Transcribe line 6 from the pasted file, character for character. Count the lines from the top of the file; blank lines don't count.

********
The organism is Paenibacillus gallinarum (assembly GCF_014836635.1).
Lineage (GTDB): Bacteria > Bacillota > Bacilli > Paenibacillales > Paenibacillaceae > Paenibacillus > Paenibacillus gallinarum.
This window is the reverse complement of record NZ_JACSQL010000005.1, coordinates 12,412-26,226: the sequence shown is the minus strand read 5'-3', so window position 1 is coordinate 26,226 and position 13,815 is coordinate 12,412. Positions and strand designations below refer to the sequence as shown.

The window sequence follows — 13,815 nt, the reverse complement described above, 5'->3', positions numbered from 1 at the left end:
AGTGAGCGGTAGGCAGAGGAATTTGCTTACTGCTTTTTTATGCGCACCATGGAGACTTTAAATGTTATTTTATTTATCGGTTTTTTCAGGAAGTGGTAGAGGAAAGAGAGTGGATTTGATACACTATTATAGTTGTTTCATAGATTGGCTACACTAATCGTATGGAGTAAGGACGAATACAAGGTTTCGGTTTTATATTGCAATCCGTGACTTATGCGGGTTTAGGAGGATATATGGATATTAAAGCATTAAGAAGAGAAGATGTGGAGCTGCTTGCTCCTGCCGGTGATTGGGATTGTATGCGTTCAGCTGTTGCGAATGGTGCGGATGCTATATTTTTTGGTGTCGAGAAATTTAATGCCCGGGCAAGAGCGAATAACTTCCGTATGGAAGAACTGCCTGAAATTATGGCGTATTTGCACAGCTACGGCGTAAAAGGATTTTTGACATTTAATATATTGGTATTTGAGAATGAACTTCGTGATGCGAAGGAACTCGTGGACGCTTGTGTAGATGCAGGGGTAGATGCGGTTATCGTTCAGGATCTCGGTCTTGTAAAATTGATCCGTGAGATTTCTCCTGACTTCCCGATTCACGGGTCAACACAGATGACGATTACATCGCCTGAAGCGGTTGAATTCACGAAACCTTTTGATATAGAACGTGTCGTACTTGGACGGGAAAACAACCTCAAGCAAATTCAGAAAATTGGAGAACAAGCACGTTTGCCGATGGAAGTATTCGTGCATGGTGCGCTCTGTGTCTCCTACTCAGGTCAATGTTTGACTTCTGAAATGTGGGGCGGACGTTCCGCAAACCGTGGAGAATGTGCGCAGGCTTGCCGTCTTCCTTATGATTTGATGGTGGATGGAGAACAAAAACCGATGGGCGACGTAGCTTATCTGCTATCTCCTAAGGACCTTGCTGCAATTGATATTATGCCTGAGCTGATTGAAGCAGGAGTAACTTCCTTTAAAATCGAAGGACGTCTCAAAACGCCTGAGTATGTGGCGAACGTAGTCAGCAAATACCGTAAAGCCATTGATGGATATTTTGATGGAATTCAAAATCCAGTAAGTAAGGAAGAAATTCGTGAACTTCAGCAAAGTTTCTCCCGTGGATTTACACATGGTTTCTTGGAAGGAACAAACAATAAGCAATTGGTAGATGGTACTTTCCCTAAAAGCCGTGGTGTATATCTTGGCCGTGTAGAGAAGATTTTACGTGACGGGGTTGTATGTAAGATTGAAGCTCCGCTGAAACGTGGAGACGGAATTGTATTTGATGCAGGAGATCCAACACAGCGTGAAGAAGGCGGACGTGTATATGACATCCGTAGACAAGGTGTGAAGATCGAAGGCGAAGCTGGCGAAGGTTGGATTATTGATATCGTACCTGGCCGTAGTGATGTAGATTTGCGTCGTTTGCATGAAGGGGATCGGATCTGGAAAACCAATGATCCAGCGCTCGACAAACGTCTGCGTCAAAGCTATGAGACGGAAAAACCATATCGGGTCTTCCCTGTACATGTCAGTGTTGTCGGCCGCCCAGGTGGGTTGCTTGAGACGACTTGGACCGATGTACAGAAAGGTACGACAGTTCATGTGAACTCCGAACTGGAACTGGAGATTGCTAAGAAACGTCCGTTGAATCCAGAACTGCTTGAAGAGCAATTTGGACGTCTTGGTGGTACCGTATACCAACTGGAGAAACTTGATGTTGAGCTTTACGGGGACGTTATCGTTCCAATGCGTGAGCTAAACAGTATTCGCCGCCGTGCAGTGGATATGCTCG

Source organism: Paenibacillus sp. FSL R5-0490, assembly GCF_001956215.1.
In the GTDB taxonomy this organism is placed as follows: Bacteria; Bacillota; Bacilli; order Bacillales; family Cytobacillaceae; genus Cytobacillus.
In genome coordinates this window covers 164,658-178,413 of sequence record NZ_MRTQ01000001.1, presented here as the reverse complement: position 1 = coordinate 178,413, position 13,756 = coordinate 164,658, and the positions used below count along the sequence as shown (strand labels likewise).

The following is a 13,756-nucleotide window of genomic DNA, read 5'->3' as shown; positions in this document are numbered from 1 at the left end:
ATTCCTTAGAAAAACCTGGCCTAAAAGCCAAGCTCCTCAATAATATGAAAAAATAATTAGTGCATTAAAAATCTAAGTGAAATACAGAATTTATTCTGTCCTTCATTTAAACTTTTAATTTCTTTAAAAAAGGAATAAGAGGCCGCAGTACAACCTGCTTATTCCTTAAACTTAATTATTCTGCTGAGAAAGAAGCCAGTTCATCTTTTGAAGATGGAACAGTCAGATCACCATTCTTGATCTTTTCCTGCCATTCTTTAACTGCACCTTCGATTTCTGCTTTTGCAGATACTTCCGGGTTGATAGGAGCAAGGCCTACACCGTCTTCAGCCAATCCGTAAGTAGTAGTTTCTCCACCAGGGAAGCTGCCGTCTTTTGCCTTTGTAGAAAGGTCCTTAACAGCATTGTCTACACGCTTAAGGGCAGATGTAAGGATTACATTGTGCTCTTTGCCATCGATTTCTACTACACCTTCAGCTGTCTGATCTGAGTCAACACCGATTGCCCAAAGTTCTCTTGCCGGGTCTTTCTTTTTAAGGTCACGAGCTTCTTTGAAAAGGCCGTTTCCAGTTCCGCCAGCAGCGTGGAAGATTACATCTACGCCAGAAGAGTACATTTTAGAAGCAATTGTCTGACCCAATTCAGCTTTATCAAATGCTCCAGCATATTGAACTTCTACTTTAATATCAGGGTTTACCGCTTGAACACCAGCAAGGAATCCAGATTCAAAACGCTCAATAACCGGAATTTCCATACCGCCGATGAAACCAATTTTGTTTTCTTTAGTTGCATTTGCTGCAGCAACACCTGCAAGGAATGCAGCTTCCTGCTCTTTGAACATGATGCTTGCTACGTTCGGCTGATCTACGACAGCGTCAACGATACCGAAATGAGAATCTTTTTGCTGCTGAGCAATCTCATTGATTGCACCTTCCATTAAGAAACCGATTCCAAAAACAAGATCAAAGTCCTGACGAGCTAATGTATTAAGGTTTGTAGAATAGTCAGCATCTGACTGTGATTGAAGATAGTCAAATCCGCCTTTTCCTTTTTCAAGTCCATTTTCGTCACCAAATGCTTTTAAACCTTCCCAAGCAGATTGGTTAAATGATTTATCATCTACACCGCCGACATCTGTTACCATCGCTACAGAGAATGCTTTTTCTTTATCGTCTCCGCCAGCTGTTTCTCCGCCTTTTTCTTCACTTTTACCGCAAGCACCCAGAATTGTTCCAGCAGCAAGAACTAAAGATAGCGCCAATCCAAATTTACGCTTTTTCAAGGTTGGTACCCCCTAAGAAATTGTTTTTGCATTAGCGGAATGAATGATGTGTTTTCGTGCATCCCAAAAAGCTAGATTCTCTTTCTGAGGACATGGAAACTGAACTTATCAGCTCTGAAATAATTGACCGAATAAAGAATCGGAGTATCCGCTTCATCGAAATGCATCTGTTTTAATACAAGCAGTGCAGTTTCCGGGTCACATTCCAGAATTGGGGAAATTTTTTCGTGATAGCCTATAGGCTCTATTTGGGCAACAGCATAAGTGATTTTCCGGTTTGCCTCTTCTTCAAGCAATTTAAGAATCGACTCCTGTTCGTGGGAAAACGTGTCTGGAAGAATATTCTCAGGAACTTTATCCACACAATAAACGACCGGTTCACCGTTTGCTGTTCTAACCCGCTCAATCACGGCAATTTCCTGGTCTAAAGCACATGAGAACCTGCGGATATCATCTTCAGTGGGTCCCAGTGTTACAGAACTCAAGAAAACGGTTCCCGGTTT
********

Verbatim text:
Source organism: Paenibacillus sp. FSL R5-0490, assembly GCF_001956215.1.